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Matter of choice!

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Shourav Lahiri presents a case study that brings out the importance of selecting appropriate arbitrators

In January 2010, the Supreme Court issued its ruling in NBCC v JG Engineering. The case related to the termination of the mandate of an arbitrator who had exceeded the time agreed by the parties to issue an award. The decision raises some interesting considerations that parties to construction contracts should bear in mind when selecting arbitrators. The arbitration between JG Engineering and NBCC was an unfortunate saga.
JG Engineering secured the contract to construct the terminal building at Bhubaneshwar Airport in March 1993. The works were to be completed by October 1994, but the works were still in progress in March 1996. NBCC terminated the contract alleging default by JG Engineering. Soon thereafter, in May 1996, JG Engineering invoked the arbitration clause under which NBCC’s Chairman/MD was required to appoint an arbitrator. This was done by August 1996.
However, following this, NBCC closed its offices and this led to a series of replacement arbitrators, with three being appointed in the following eight years. JG Engineering also took its time to prosecute its claim – taking four years to file its reply to NBCC’s defence. In May of 2004, JG Engineering filed an application before the Calcutta High Court seeking removal of the then incumbent arbitrator. In August 2004, the High Court directed NBCC’s Chairman/MD to appoint a new arbitrator within four weeks from the date of communication of the Court’s order and for the appointed arbitrator to conclude the arbitration proceedings within a period of six months from the date of his appointment.

The arbitrator was duly appointed, and the parties agreed subsequently to extend the time for him to issue award from end February 2005 to end September 2005. But the arbitrator failed to issue his decision within this time. Three months after the deadline passed, JG Engineering applied to the court for a termination of this arbitrator’s mandate. The case travelled through the courts to the Supreme Court. In January 2010, the Supreme Court upheld the High Court’s decision in part, and terminated the arbitrator’s mandate. As a result, NBCC will have to appoint yet another arbitrator and the arbitration process must start again.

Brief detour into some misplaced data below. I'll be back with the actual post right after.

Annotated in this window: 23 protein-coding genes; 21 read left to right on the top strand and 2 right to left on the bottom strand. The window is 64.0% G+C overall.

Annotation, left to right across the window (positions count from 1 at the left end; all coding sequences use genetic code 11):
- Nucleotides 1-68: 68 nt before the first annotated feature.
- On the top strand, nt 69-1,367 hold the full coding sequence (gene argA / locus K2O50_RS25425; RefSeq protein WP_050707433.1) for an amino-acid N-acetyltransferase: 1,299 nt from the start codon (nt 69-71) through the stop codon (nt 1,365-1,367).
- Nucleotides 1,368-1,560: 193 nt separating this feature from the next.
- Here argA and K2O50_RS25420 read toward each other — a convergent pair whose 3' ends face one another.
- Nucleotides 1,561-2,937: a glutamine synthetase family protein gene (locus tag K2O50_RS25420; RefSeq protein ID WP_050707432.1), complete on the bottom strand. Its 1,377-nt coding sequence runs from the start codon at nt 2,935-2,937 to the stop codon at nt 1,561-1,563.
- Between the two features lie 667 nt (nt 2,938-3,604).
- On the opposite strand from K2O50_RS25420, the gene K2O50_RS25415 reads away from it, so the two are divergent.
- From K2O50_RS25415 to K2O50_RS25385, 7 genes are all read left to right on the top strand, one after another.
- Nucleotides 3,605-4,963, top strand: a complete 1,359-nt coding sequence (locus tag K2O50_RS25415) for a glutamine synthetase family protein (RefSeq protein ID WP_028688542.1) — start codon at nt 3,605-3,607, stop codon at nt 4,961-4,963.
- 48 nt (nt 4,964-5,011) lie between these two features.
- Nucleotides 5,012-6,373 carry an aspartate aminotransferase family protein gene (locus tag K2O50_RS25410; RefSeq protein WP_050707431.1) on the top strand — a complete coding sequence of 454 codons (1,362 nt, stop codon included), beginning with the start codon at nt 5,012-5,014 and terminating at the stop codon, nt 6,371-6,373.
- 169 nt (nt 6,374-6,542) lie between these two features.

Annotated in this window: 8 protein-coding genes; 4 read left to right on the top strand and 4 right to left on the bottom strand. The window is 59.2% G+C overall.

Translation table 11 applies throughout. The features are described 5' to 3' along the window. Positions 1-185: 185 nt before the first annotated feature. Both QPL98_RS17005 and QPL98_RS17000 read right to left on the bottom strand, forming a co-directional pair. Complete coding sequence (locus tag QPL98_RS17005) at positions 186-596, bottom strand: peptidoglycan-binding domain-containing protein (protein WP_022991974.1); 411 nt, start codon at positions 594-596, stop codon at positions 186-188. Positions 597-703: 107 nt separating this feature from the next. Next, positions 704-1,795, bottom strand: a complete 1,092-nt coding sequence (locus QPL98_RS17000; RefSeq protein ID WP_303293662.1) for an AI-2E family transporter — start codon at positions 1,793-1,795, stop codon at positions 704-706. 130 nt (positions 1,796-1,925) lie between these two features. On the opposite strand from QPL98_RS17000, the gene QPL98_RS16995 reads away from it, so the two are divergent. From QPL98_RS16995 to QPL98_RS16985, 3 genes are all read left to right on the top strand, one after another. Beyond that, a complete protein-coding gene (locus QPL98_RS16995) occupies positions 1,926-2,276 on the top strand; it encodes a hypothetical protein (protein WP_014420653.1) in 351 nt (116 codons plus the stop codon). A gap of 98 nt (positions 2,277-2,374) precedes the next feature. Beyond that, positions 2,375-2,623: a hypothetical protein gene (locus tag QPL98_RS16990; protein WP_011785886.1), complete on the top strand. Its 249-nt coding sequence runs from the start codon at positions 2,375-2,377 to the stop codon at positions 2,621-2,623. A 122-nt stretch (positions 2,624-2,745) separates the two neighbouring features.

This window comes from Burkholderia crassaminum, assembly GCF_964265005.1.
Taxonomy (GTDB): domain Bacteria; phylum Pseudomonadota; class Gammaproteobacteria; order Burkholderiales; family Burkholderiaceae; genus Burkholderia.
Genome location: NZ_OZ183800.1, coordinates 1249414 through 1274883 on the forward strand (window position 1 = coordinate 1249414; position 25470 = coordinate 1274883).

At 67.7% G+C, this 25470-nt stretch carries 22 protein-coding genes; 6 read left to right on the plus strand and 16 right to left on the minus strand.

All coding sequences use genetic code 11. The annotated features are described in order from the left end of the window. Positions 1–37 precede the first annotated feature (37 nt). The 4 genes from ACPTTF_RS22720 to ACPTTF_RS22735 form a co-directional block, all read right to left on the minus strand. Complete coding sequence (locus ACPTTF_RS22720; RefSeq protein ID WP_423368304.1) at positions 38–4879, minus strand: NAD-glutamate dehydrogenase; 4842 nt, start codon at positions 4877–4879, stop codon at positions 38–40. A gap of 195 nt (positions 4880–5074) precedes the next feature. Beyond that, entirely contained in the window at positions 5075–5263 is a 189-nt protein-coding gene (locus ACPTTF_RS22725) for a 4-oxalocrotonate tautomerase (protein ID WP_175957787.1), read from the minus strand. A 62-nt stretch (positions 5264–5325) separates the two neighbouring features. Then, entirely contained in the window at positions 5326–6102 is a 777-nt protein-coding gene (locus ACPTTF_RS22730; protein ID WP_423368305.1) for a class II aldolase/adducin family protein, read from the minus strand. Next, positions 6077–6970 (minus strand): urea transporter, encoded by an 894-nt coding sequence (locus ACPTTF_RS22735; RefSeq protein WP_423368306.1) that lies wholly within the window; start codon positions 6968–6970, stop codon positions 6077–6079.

Fourteen years after arbitration was commenced, the parties are still without an award. It is not clear from the terms of the ruling why the fourth arbitrator found himself unable to issue an award within the stipulated time – or even to request the parties for an extension of the time period to issue the award (which is quite common if the arbitrator feels unable to complete writing his award in time). But this decision does bring into sharp focus the importance of parties selecting the right arbitrator: one who will give effect to the parties’ intention to achieve an effective and expedient resolution of their dispute.
Choosing an arbitrator need not be a lottery. In the NBCC case, the choice was to be made by NBCC alone without the participation of JG Engineering; but even in those circumstances, an appropriate choice by NBCC would have avoided it having to participate in abortive arbitration processes.

Shourav Lahiri is a Partner at Pinsent Masons LLP. Pinsent Masons LLP has been selected as the Global Construction Law Firm of the Year 2009 by Who’s Who Legal and as one of the Top 10 international firms doing India work by the India Business Law Journal in June 2009. Shourav can be contacted at shourav.lahiri@pinsentmasons.com
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